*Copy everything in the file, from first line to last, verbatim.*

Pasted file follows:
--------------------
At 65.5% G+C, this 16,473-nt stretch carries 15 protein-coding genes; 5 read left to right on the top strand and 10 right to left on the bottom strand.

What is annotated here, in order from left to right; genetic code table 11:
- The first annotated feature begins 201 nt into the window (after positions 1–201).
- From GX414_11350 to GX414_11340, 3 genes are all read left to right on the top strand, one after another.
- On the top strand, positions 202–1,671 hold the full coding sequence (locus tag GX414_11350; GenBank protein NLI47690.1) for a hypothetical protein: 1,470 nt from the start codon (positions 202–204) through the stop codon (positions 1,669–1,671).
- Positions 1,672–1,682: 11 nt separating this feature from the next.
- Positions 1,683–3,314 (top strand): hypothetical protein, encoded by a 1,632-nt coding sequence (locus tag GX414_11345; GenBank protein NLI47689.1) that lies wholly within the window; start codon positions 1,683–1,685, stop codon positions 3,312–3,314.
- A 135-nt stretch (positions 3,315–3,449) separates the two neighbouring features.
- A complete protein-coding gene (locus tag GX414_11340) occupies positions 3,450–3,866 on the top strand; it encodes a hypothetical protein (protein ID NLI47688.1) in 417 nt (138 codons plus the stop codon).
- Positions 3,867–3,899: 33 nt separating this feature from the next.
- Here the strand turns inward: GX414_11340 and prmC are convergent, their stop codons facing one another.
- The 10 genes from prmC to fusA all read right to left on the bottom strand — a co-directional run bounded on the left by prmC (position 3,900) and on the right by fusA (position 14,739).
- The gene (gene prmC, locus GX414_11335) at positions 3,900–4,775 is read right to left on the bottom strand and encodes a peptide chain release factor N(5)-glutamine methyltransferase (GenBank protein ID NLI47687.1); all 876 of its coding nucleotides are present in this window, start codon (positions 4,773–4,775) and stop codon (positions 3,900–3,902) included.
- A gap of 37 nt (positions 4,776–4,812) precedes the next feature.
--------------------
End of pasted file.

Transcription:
At 65.5% G+C, this 16,473-nt stretch carries 15 protein-coding genes; 5 read left to right on the top strand and 10 right to left on the bottom strand.

What is annotated here, in order from left to right; genetic code table 11:
- The first annotated feature begins 201 nt into the window (after positions 1–201).
- From GX414_11350 to GX414_11340, 3 genes are all read left to right on the top strand, one after another.
- On the top strand, positions 202–1,671 hold the full coding sequence (locus tag GX414_11350; GenBank protein NLI47690.1) for a hypothetical protein: 1,470 nt from the start codon (positions 202–204) through the stop codon (positions 1,669–1,671).
- Positions 1,672–1,682: 11 nt separating this feature from the next.
- Positions 1,683–3,314 (top strand): hypothetical protein, encoded by a 1,632-nt coding sequence (locus tag GX414_11345; GenBank protein NLI47689.1) that lies wholly within the window; start codon positions 1,683–1,685, stop codon positions 3,312–3,314.
- A 135-nt stretch (positions 3,315–3,449) separates the two neighbouring features.
- A complete protein-coding gene (locus tag GX414_11340) occupies positions 3,450–3,866 on the top strand; it encodes a hypothetical protein (protein ID NLI47688.1) in 417 nt (138 codons plus the stop codon).
- Positions 3,867–3,899: 33 nt separating this feature from the next.
- Here the strand turns inward: GX414_11340 and prmC are convergent, their stop codons facing one another.
- The 10 genes from prmC to fusA all read right to left on the bottom strand — a co-directional run bounded on the left by prmC (position 3,900) and on the right by fusA (position 14,739).
- The gene (gene prmC, locus GX414_11335) at positions 3,900–4,775 is read right to left on the bottom strand and encodes a peptide chain release factor N(5)-glutamine methyltransferase (GenBank protein ID NLI47687.1); all 876 of its coding nucleotides are present in this window, start codon (positions 4,773–4,775) and stop codon (positions 3,900–3,902) included.
- A gap of 37 nt (positions 4,776–4,812) precedes the next feature.